He said troops, police and volunteers had already rescued more than 12,359 people but that help from foreign governments was needed.
"We are trying our level best to provide basic necessities, but the potential for a more serious situation is there," he told a news conference. "We cannot wait for that to happen."
Teodoro said the country needed emergency supplies, generators, food and drinking water.
The United Nations said on Monday that it would help the Philippines.
Ban Ki-moon, the UN secretary general, told Alberto Romulo, the Philippine foreign affairs secretary, that the UN was considering issuing a flash appeal for emergency assistance.
John Holmes, the UN humanitarian chief, said UN Office for the Co-ordination of Humanitarian Affairs (OCHA) personnel were already assisting in relief operations in Manila and that more staff were on their way to assess the situation and the kind of assistance required.
"We are heartened by the assurances given by the Secretary General and the Undersecretary General that the United Nations will take positive action on our request for assistance,” said Romulo said.
The United Nations Children's Fund and the World Food Programme have also already provided food and other aid and the US has donated $100,000 and deployed a military helicopter and five rubber boats manned by about 20 American soldiers from the country's south, where they have been providing counterterrorism training.
The Philippine government has declared a "state of calamity" in metropolitan Manila and 25 storm-hit provinces, allowing officials to use emergency funds for relief and rescue.
|The homes of nearly two million people were affected by the floods [AFP]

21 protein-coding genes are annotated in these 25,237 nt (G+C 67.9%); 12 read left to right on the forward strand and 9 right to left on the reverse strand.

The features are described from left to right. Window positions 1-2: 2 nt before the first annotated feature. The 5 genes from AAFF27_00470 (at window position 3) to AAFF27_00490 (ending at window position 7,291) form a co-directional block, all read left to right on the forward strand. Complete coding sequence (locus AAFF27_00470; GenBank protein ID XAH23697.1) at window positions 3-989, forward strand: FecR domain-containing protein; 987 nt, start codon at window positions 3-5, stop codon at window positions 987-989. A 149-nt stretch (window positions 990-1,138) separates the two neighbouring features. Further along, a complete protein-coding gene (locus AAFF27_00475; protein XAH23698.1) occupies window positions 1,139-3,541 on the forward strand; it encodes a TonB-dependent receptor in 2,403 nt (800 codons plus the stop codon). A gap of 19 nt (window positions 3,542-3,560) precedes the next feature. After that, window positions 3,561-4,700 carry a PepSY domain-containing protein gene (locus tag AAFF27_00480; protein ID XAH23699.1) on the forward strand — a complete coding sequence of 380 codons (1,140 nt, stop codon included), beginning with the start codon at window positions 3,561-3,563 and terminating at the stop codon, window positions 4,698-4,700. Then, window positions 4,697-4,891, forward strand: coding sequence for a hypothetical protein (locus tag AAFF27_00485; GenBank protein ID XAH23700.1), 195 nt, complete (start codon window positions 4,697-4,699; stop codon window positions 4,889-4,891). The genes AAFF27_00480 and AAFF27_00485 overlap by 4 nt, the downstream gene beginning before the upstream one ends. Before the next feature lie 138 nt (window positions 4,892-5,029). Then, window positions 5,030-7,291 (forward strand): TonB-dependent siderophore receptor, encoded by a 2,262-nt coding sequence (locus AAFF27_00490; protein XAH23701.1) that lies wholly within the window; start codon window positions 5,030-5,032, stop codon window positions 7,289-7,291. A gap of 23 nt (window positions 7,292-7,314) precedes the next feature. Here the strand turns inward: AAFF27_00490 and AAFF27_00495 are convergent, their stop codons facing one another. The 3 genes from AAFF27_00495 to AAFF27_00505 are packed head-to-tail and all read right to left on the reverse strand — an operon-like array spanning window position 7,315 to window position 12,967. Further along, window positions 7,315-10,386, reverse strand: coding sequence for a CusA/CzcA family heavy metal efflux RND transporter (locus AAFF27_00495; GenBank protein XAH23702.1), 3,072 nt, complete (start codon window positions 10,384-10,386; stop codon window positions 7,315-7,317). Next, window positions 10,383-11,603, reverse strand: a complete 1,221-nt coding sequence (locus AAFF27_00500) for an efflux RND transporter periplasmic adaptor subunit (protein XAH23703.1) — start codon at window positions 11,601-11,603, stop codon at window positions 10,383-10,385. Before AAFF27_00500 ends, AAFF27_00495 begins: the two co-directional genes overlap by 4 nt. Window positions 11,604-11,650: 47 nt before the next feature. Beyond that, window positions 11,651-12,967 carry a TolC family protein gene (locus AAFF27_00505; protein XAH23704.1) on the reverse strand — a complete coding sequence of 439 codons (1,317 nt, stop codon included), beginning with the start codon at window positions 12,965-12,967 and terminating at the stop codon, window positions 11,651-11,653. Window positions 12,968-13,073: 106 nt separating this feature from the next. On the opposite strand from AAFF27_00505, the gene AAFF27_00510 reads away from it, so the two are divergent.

The National Disaster Co-ordinating Council said on Tuesday that the homes of nearly 1.9 million people in Manila and surrounding areas were affected by the floods, with nearly 380,000 people brought to schools, churches and other evacuation centres.
Residents in the capital, Manila, 80 per cent of which was under water at one point, have been queuing to get food and other supplies.
Critics say the government's handling of the floods left much to be desired, with some saying that officials had little idea how to respond as receding waters revealed the extent of the devastation.
But Boris Joaquin, from the international charity World Vision, told Al Jazeera from Manila that the government should not be blamed.
"It's really because nobody expected something like this... I've never seen Manila flooded this much ... it's really something overwhelming," he said.
He explained that relief teams were finding it hard to gain access to affected communities but said the upside was that "there's more collaboration happening" between the government and non-government organisations.
"Everybody's putting down whatever agenda they may have just to be able to unite" to tackle the crisis, he said.